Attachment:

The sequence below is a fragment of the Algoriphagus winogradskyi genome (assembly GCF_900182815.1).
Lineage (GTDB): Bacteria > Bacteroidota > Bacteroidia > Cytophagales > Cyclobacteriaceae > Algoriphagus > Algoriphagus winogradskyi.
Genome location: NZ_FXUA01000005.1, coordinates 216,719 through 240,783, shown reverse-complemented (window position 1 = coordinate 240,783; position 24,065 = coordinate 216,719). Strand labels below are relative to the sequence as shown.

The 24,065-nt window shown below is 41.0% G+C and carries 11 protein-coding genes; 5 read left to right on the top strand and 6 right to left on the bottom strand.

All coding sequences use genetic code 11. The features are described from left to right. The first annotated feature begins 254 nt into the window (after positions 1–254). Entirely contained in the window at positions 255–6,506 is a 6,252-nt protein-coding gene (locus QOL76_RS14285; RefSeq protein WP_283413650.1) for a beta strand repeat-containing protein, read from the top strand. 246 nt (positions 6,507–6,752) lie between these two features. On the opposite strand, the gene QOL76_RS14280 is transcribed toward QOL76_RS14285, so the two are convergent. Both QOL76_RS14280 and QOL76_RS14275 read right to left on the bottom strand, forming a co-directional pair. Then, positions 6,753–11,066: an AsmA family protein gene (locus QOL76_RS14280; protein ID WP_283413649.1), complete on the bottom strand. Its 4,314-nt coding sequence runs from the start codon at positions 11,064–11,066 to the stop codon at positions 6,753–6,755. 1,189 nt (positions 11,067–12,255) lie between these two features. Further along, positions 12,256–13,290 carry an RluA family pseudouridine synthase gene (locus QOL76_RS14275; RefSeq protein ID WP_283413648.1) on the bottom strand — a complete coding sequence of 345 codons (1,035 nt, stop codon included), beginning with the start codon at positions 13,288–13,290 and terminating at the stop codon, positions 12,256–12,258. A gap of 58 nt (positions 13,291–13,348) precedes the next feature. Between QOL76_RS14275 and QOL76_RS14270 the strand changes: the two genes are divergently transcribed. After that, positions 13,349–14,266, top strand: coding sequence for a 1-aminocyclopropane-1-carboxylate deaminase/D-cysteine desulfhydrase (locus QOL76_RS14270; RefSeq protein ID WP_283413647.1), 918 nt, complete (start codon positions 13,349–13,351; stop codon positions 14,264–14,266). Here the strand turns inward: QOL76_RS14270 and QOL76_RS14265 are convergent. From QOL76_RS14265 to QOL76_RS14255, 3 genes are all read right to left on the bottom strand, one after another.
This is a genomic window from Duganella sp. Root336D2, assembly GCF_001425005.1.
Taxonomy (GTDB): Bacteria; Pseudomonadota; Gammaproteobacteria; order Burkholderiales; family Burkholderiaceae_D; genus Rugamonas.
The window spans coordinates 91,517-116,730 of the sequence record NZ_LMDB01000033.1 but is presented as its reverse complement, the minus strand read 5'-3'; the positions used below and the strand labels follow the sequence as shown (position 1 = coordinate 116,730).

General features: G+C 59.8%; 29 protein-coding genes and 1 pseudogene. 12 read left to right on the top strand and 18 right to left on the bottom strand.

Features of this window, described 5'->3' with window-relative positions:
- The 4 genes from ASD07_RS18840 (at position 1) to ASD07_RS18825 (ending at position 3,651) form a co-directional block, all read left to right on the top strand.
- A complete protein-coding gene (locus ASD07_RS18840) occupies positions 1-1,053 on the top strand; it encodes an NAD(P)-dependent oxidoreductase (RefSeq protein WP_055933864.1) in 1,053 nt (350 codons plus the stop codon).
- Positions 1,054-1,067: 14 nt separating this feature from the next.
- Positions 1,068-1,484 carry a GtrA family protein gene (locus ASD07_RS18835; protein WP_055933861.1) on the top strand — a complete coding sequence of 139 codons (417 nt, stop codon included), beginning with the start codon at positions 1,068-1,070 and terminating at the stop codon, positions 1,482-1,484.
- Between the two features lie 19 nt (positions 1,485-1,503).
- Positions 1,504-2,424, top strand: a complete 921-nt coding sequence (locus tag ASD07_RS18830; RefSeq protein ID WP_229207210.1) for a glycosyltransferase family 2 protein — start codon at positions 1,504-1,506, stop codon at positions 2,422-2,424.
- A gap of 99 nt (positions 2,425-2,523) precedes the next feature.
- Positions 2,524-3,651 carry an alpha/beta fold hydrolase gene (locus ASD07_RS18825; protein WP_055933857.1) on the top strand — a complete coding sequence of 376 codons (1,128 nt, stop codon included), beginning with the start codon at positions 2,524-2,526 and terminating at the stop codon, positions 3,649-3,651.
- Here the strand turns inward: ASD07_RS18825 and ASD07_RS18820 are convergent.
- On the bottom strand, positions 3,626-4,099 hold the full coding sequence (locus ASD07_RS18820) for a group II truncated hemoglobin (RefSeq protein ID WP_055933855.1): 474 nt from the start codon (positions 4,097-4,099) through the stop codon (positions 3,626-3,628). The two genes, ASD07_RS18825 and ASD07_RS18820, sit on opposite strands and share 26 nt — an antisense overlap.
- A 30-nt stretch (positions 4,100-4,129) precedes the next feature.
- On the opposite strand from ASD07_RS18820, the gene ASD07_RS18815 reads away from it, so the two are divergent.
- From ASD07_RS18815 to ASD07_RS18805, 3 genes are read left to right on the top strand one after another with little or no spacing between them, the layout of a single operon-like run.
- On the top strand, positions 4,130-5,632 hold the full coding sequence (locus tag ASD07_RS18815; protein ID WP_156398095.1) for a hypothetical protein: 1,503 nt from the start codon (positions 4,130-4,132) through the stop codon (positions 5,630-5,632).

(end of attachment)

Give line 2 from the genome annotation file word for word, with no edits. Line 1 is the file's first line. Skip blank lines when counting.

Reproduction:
Lineage (GTDB): Bacteria > Bacteroidota > Bacteroidia > Cytophagales > Cyclobacteriaceae > Algoriphagus > Algoriphagus winogradskyi.